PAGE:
Date of Award

December 2017

Degree Type

Dissertation

Degree Name

Doctor of Philosophy

Department

Engineering

First Advisor

Lingfeng Wang

Committee Members

Yi Hu, Chiu Law, Chao Zhu, Xiao Qin

Keywords

Cyber-physical System, Smart Grid Cyber Security

Abstract

With the smart grid initiatives in recent years, the electric power grid is rapidly evolving into a complicated and interconnected cyber-physical system. Unfortunately, the wide deployment of cutting-edge communication, control and computer technologies in the power system, as well as the increasing terrorism activities, make the power system at great risk of attacks from both cyber and physical domains. It is pressing and meaningful to investigate the plausible attack scenarios and develop efficient methods for defending the power system against them.

To defend the power grid, it is critical to first study how the attacks could happen and affect the power system, which are the basis for the defense strategy development. Thus, this dissertation quantifies the influence of several typical attacks on power system reliability. Specifically, three representative attack are considered, i.e., intrusion against substations, regional LR attack, and coordinated attacks. For the intrusion against substations, the occurrence frequency of the attack events is modeled based on statistical data and human dynamics; game-theoretical approaches are adopted to model induvial and consecutive attack cases; Monte Carlo simulation is deployed to obtain the desired reliability indices, which incorporates both the attacks and the random failures. For the false data injection attack, a practical regional load redistribution (LR) attack strategy is proposed; the man-in-the-middle (MITM) intrusion process is modeled with a semi-Markov process method; the reliability indices are obtained based on the regional LR attack strategy and the MITM intrusion process using Monte Carlo simulation. For the coordinated attacks, a few typical coordination strategies are proposed considering attacking the current-carrying elements as well as attacking the measurements; a bilevel optimization method is applied to develop the optimal coordination strategy.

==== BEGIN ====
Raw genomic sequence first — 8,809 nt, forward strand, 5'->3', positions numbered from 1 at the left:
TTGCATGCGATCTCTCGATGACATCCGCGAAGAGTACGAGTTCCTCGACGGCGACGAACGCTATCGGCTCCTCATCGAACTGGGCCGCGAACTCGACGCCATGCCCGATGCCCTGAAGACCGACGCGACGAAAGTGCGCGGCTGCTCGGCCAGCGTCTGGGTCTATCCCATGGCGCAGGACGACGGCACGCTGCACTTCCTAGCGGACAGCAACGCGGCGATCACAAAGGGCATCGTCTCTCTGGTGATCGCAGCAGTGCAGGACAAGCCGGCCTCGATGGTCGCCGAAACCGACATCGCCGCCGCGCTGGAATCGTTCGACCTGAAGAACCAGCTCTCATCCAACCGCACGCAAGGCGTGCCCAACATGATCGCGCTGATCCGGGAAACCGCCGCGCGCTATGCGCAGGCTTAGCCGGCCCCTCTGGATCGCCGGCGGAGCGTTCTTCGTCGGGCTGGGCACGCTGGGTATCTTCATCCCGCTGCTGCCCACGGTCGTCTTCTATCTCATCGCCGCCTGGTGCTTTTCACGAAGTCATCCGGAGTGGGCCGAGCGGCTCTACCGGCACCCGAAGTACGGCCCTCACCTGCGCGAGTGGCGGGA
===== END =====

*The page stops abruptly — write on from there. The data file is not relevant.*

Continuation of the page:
Further, efficient and effective defense strategies are proposed from the perspectives of power system operation strategy and identification of critical elements. Specially, a robustness-oriented power grid operation strategy is proposed considering the element random failures and the risk of man-made attacks. Using this operation strategy, the power system operation is robust, and can minimize the load loss in case of malicious man-made attacks. Also, a multiple-attack-scenario (MAS) defender-attack-defender model is proposed to identify the critical branches that should be defended when an attack is anticipated but the defender has uncertainty about the capability of the attacker. If those identified critical branches are protected, the expected load loss will be minimal.

Available for download on Wednesday, January 02, 2019

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